Charlie’s Angels was TV heaven… but network had dismissed it as ‘worst idea’ ever

Jaclyn Smith, Kate Jackson and Farrah Fawcett (Allstar/COLUMBIA PICTURES TELEVISION)
Jaclyn Smith, Kate Jackson and Farrah Fawcett (Allstar/COLUMBIA PICTURES TELEVISION)

QUICK — name one of Charlie’s Angels.

Right, I’ll bet you one meelion dollars you said Farrah Fawcett, am I right?

The fabulous Ms Fawcett stole the show, and her bouncing blonde locks launched a look that spread across the globe.

But the show was actually created as a “star vehicle” for the woman who was the biggest name in the cast at the time, Kate Jackson, until FF stole her thunder.

The first episode was broadcast 40 years ago, on September 22, 1976.

Producer Leonard Goldberg had the initial idea three years previously, for a show that would be a cross between The Avengers and Honey West, a short-lived drama from the 60s about a female private eye.

At the time, it was to be called Alley Cats because the three female leads would be called Allison, Lee and Catherine (Al-Lee-Cat, geddit? Yeah, it’s a rubbish idea).

As the idea evolved, with much input from Jackson, it developed into a series about three kick-ass women who work for a faceless man who gives them assignments via speakerphone.

Jackson saw a painting of cherubs in co-producer Aaron Spelling’s office and came up with the idea of calling the characters “Angels”, and Charlie’s Angels was born.

All that remained was to cast the other Angels.

First up was the aforementioned Farrah, who was already quite famous as the “Bionic housewife” to Six Million Dollar Man Lee Majors.

She was cast as Jill Monroe, the “Athletic Angel” — honestly, how did they get away with that, even in the 70s?

Last but by no means least — in my eyes, anyway, ahem — came Jaclyn Smith, who auditioned for the role of Sabrina Duncan, the “Smart Angel”, but ended up playing Kelly Garrett the “Streetwise Angel” after Jackson decided to play Sabrina herself.

The pilot was aired in March, 1976, and got enormous ratings, but network ABC — who thought this was one of the worst ideas for a TV series they’d ever heard — didn’t believe the figures and showed it again a week later to check.

The ratings were just as high, even for a repeat, and a TV legend was born.

All three ladies were soon in demand for magazine covers, but Farrah was particularly popular, partly because of the famous “Red Swimsuit” poster released ahead of the series and her signature locks which became known as the “Farrah do”.

Any resemblance Pamela Anderson in Baywatch had to that was purely intentional.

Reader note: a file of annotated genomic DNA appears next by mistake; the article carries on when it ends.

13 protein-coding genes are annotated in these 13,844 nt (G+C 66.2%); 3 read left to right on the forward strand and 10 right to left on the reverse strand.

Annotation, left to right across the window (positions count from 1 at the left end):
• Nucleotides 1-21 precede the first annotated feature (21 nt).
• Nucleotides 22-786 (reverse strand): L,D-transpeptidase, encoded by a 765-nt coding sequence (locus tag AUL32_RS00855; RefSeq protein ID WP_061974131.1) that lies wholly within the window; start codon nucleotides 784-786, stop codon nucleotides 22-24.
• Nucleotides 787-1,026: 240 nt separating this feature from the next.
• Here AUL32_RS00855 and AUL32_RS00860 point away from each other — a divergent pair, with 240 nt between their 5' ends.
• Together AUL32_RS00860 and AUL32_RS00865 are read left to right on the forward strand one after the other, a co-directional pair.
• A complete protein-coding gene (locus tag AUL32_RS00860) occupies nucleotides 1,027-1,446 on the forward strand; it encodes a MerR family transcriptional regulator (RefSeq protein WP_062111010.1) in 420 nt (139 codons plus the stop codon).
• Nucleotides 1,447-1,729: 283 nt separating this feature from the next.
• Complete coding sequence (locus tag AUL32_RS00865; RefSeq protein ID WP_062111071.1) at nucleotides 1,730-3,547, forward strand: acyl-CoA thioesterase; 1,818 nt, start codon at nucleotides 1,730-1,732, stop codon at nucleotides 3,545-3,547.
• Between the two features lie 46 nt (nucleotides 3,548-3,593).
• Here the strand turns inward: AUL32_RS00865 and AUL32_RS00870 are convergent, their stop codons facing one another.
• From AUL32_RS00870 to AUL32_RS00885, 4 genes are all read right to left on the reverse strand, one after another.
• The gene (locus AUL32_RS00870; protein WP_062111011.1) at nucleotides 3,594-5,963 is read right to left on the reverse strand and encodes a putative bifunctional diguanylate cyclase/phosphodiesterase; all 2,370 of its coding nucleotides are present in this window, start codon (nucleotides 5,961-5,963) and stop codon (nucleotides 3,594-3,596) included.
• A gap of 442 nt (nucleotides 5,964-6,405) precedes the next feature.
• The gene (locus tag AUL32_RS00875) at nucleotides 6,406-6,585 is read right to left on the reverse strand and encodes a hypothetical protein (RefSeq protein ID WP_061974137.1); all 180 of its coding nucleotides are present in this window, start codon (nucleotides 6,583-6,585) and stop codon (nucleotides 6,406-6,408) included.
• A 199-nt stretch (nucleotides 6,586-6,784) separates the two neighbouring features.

Speaking of Baywatch, Charlie’s Angels was attacked for being the first show that was openly “Jiggle TV” — in other words, a show that emphasised the sex appeal and, er, assets of its female stars.

And the producers shamelessly exploited the undercover nature of the ladies’ work by dressing them as beauty contestants, maids or simply in bikinis.

As Fawcett said: “When the show was No 3, I figured it was our acting. When it got to No 1, I decided it could only be because none of us wears a bra.”

But there were men involved, too.

A pre-Dynasty John Forsythe “appears” as the disembodied voice of millionaire Charlie Townsend who recruited the girls from the LAPD, and David Doyle played his associate Bosley.

Trouble appeared at the end of the first series when, as her fame grew, Fawcett became tired of the gruelling 14-hour days on set and announced she was leaving the show to follow a film career.

Though she didn’t have a signed contract, ABC took her to court for breach of contract and the fate of the hit TV show hung in the balance.

In stepped the equally-blonde Cheryl Ladd as Kris Munroe, little sister of Farrah’s character, while in the fourth series, Shelley Hack took over from Jackson before herself making way for Tanya Roberts for the fifth and final season.

But the changes couldn’t stop the falling ratings and in 1981, after 110 episodes, Charlie’s Angels was cancelled.

An attempted revival called Angels ’88 (then Angels ’89 after development delays) was abandoned but a remake did appear on our TVs in 2011 — only to be canned after just four episodes.

Somewhat more successful was a big-screen version starring Cameron Diaz, Drew Barrymore and Lucy Liu that did well enough to spawn a sequel in which Jaclyn Smith reprised her role from the original TV series.

As Charlie would always say at the end of each show: “Well done, Angels!”


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